Utilizing X-ray diffraction (XRD) analysis, which is based on the dual characteristic I one can learn more about the structural characteristics of the compounds’ crystallinity and both a particle and a wave nature. Incident radiation is both partially absorbed and dispersed. This theory states that incident and scattered light fluxes act perpendicularly, albeit in opposing directions, on the surface of powdered materials. The scattered light from the test substance is collected with an integrating sphere, and the collected light is detected. The diffuse reflectance that results for infinitely thick materials can be understood as the relationship between the absorption coefficient (K) and the scattering coefficient (S) according to the Kubelka-Munk function. Using a Nicole FTIR Nexus 470 spectrometer in dry conditions, the FTIR spectra were captured. The rotation and vibration of chemical bonds in infrared-absorbing bipolar compounds serve as the basis for FTIR investigation. The strength and configuration of chemical connections between atoms in molecules directly affects the intrinsic frequency modes (rotations and vibrations) of those atoms. The result is a distinctive band pattern, known as H. 4000-400/cm, in the middle of the IR spectrum, which is additionally employed for material quantification and qualifying. The foundation of DRS is the light scattering of substances in the UV (10-400 nm), visible (400–780 nm), and NIR (780–2400 nm) ranges. DRS basically counts the amount of light scattered from an infinite layer and compares it to the amount of light scattered from a reference material that is undamaged, non-absorbing, and has a thickness of at least 2-3 nm. This percentage is calculated based on wavelength. The scattered light from the object under study is gathered by an integration sphere, and the collected light is then detected. To learn more about the material being studied, the EDX device is connected to the scanning electron microscope.


3.1 Materials and Reagents

Co-precipitation was used to create nanocomposites of multi-walled carbon nanotubes (MWNTs). Locally purchased MWNTs were used to create nanocomposites. An agent for precipitation was NaOH. Using HCl, H2SO4, and HNO3, MWNTs were purified and functionalized. The model textile dye used was methylene blue (MB). All chemicals and reagents were used without further purification, except for MWNTs. The whole experimental process is schematically represented in Scheme 1.

Scheme 1: Schematic framework of ZnO coating of MWNT

Scheme 2: Schematic framework of ZnO coating of MWNT

To bring the pH of the dispersion to 10, a NaOH solution was added dropwise while stirring, precipitating Zn(OH) 2. For homogeneity, stirring was kept up for a further hour. To give the precipitate time to settle, the mixture was aged for one night. The precipitate was then rinsed with extra distilled water and filtered using #40 Wattman filter paper to get rid of the dissolved nitrates. To verify that nitrate had been removed, a ring test was conducted. The precipitate was calcined at 350°C, the ideal calcination temperature, and dried at 70°C. A schematic is shown in Scheme 2.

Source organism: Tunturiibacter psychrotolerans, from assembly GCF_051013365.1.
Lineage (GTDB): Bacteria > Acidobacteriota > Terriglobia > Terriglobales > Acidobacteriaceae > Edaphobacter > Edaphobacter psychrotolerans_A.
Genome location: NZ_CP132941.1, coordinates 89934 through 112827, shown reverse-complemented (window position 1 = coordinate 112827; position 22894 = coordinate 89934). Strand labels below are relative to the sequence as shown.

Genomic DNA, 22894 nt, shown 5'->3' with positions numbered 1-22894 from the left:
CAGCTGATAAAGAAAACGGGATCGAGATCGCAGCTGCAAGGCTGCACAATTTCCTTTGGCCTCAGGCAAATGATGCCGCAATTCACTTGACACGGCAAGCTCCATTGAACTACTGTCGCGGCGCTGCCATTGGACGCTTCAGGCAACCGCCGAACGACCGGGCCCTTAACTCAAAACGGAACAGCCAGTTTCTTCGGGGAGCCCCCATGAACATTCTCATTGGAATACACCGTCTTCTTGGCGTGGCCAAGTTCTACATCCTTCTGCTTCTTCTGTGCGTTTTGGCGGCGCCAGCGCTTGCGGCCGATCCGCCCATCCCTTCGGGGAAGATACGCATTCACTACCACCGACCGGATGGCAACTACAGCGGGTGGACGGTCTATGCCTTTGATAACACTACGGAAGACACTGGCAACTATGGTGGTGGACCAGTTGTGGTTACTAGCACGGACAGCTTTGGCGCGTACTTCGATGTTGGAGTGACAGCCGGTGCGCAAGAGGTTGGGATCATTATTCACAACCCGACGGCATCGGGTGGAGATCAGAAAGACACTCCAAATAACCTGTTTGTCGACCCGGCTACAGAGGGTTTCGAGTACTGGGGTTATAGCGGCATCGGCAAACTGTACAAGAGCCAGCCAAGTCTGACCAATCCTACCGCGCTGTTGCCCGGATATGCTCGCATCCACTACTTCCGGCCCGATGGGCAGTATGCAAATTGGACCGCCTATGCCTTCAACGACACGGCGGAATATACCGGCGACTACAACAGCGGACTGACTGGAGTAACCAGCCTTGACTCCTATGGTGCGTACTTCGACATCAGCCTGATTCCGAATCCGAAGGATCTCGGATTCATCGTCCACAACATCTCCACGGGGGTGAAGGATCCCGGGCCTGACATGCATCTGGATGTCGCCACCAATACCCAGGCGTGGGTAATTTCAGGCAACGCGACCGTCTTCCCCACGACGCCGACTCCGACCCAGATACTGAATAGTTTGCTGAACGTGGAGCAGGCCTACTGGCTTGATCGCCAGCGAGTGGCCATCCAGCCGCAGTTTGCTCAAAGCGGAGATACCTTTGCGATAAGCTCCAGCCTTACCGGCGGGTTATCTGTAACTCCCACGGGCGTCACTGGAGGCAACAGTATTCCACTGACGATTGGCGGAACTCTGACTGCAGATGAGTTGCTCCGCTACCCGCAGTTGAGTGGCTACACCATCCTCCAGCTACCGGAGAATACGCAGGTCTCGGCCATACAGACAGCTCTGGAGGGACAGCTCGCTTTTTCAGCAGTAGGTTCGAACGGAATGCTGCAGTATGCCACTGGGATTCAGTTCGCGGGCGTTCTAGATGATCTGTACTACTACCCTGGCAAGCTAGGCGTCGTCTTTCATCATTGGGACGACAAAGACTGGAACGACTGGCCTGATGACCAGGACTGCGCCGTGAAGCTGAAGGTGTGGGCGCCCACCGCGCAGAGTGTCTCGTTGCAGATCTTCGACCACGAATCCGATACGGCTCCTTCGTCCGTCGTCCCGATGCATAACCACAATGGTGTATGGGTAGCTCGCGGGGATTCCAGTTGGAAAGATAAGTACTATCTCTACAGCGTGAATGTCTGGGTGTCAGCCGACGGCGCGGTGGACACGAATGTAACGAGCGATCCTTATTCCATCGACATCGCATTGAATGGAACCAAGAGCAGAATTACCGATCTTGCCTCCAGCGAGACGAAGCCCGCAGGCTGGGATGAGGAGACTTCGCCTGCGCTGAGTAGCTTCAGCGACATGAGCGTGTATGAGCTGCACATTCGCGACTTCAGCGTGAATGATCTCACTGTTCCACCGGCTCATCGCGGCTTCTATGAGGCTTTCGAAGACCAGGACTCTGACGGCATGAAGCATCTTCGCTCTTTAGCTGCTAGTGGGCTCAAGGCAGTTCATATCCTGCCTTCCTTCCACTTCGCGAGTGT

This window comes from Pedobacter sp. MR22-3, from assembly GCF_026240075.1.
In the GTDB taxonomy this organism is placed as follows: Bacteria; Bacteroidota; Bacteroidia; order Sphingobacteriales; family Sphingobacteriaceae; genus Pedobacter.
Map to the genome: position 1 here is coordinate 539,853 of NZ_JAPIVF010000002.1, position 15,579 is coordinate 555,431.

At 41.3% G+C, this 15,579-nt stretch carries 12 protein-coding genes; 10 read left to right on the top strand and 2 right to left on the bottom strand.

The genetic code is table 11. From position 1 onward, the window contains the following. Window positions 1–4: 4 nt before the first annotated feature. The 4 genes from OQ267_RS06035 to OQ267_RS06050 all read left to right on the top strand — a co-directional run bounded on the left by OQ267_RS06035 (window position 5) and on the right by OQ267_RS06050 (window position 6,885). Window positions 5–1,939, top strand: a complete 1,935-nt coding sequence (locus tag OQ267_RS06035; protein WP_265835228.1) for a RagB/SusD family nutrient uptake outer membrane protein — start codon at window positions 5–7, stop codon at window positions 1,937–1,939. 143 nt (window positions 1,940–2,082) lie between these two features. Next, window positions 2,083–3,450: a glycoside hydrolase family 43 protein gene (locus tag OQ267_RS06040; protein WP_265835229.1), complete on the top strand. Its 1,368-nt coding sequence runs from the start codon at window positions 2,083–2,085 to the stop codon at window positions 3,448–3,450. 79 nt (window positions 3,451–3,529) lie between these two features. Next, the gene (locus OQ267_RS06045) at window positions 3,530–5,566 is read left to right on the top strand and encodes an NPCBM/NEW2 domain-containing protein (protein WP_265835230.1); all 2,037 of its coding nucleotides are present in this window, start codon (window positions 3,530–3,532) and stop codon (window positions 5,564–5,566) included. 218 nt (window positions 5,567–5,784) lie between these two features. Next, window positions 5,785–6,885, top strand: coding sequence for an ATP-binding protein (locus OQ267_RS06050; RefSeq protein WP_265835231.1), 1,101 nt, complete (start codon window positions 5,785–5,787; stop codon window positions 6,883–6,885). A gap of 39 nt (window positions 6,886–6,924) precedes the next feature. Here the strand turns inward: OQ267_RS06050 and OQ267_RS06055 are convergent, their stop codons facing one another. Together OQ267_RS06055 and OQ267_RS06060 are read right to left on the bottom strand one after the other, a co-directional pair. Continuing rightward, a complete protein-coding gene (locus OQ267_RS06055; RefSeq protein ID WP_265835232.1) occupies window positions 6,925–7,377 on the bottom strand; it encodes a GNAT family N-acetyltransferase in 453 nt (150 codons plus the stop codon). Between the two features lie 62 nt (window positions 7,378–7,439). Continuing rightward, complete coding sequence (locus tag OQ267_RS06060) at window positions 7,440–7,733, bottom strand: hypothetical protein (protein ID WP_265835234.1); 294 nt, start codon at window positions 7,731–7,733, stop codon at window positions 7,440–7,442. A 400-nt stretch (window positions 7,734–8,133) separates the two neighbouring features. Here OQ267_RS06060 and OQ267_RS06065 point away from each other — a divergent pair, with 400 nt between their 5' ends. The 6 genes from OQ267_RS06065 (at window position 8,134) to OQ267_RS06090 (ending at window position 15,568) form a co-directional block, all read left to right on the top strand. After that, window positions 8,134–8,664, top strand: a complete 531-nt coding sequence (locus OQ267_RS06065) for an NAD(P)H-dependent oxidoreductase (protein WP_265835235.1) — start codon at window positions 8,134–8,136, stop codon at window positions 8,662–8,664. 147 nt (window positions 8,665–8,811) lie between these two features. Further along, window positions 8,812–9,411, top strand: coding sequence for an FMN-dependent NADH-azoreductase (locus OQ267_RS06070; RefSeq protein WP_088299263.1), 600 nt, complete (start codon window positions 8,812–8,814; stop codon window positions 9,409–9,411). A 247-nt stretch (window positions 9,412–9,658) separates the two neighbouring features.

3.3 Photocatalytic Activity Determination

Methyl orange was independently degraded under UV (280 nm) and visible light (480 nm) irradiation to measure the photodegradation efficiency of the catalyst so produced. Figure 3 depicts the experimental configuration. 6. In quartz jars with 50 mL of dye suspension and 50 mg of catalyst in aqueous solution at room temperature and vigorous stirring, photocatalytic tests were carried out. The absorbance at max (462 nm) of a 50-ppm suspension of methyl orange in distilled water was measured using a UV-Vis spectrophotometer (Perkin-Elmer UV/Vis Spectrometer λ 25), and this absorbance was normalized. To allow the adsorption-desorption equilibrium to be formed on the catalyst surface, 50 mg of the photocatalyst thusly created was added to the methyl orange mixture and agitated for an hour in the dark prior to exposure. A UV-visible spectrophotometer was used to measure the absorbance at maximum to determine the methyl orange content. The suspension was then exposed to both visible and ultraviolet (280 nm) light independently (480 nm).




Figure 1 displays the X-ray diffraction spectra of unfunctionalized multiwalled carbon nanotubes and pristine multiwalled carbon nanotubes (A). Purification and functionalization of the original MWNTs resulted in the disappearance of the intensity and those of 2 = 51.30 and 76.20, and the appearance of the MWNTs’ distinctive diffraction peaks at 2 = 25.580 (002) and 43.350 (100). Impurity peaks are not visible, as seen in Figure 1(b).